This year’s Better Roads Bridge Inventory presents a mixed bag of the nation’s crossings.
Bridges rated “fair” continue to make up the highest percentage of the nation’s inventory, according to data from the Federal Highway Administration. It’s been a growing category over the years as many states lose ground on maintaining their bridges, seeing them slip out of good condition. This year, the number of fair bridges rose by 6,130.
On a slightly brighter note, the number of “good” bridges increased by 1,432, reversing last year’s drop in the category.
Though good bridges increased, so did the number of “poor” bridges, up 194 from 2021.
Those changes, however, didn’t move the needle much overall, as the percentages of bridges rated good, fair and poor remained relatively steady for the U.S. in 2022.
Welcome to Equipment World’s 2022 Better Roads Bridge Inventory. What follows are some snapshots from data compiled from FHWA Bridge Condition reports, submitted by departments of transportation for all 50 states and the District of Columbia as of June 15, 2022. We rank the top and bottom states in various categories using that data. At the end of the article, we also provide a detailed look at overall conditions of the bridges in each state, so you can see how your state stacks up.
Bridge condition ratings
Before we delve into the state bridge rankings, let’s take a look at what the ratings mean.
The Federal Highway Administration asks states to rate bridges that are 20 feet or longer as “Good,” “Fair” or “Poor.”
GOOD – Bridges in this category range from excellent to some minor problems.
FAIR – Ranging from bridges with structural elements showing some minor deterioration, to bridges in which all primary structural elements are sound but may have minor section loss, cracking, spalling or scour; and may include minor erosion on bridge piers.
POOR – There are five categories of poor bridges:
- Poor – Advanced corrosion, deterioration, cracking or chipping. Also significant erosion of concrete bridge condition piers.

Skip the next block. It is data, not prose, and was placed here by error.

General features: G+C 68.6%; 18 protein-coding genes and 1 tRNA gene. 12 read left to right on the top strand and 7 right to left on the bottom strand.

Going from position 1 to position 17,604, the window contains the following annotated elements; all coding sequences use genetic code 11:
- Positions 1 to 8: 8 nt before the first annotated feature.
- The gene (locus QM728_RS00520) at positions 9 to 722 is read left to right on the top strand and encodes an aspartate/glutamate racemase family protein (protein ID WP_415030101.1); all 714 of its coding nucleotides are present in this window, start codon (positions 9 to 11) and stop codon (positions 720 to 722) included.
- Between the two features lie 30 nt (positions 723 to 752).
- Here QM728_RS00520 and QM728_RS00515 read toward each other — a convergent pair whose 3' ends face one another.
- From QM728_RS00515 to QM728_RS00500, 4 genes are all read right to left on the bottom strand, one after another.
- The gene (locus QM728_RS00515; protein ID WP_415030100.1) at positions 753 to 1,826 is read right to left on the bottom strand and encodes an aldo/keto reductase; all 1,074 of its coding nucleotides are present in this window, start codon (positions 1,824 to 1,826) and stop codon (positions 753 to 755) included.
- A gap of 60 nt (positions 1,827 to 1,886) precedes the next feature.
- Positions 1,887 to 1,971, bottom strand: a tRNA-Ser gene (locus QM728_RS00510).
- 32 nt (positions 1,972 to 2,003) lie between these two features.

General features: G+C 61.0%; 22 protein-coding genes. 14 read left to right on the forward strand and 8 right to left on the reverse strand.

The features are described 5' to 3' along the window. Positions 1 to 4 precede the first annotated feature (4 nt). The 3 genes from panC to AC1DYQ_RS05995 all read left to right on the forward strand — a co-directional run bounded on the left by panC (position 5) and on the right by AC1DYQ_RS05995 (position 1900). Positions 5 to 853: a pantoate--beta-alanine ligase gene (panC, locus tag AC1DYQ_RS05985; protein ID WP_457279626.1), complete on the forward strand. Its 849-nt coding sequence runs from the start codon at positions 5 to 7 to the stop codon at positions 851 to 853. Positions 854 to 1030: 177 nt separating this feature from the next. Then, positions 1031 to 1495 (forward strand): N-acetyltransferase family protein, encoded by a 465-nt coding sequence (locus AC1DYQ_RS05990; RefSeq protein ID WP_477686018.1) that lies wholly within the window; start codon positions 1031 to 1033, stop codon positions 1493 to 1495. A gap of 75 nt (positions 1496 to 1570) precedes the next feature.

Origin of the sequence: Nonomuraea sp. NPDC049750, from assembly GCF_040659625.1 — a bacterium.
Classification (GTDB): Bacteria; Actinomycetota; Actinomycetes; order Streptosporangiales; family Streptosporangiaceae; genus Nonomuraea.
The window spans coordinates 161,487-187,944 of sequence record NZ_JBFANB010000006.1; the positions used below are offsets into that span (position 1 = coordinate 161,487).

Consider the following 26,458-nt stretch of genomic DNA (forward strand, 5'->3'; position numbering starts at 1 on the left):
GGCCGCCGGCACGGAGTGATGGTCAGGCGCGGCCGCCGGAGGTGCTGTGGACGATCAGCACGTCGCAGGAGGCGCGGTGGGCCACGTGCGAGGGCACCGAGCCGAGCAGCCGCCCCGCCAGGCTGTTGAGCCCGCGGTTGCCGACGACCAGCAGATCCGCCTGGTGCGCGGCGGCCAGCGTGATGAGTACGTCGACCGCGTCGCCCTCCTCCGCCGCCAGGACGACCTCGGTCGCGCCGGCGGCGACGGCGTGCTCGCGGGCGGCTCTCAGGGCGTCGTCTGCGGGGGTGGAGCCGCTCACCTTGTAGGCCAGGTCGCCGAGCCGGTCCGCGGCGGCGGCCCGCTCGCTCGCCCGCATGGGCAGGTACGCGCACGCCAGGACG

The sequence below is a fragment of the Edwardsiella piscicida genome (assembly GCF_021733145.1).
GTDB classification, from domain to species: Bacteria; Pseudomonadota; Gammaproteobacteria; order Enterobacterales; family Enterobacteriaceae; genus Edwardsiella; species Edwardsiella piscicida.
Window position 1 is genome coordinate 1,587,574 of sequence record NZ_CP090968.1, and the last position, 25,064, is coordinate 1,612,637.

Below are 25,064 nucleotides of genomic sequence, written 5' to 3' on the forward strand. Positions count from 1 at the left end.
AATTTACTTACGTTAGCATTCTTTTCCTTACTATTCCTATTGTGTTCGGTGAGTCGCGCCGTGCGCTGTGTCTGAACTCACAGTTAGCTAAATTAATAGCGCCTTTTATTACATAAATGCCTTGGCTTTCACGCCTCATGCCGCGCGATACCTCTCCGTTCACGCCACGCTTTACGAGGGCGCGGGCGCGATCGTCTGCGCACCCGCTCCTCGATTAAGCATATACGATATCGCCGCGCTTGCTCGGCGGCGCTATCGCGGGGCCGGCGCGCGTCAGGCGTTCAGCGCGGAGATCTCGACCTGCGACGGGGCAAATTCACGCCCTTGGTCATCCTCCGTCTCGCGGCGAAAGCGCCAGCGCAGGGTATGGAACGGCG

- Serious – Loss of section, deterioration, spalling or scour have seriously affected primary structural components. Local failures are possible. Fatigue cracks in steel or shear cracks in concrete may be present.
- Critical – Advanced deterioration of primary structural elements. Fatigue cracks in steel or shear cracks in concrete may be present or scour may have removed substructure support. Unless closely monitored, it may be necessary to close the bridge until corrective action is taken.
- Imminent Failure – Major deterioration or section loss present in critical structural components, or obvious loss present in critical structural components, or obvious vertical or horizontal movement affecting structural stability. Bridge is closed to traffic, but corrective action may be sufficient to put the bridge back in light service.
- Failed condition – Bridge is out of service and beyond corrective action.
Ranking the states
All data come from the Federal Highway Administration’s online National Bridge Inventory as reported by June 15, 2022. It was compared with data from last year’s Better Roads Bridge Inventory.
States with the lowest percentage of poor rated bridges
- Arizona – The state continues to hold the top spot for the lowest percentage of poor bridges, but it saw an increase from .8% in 2021 to 1.26% this year.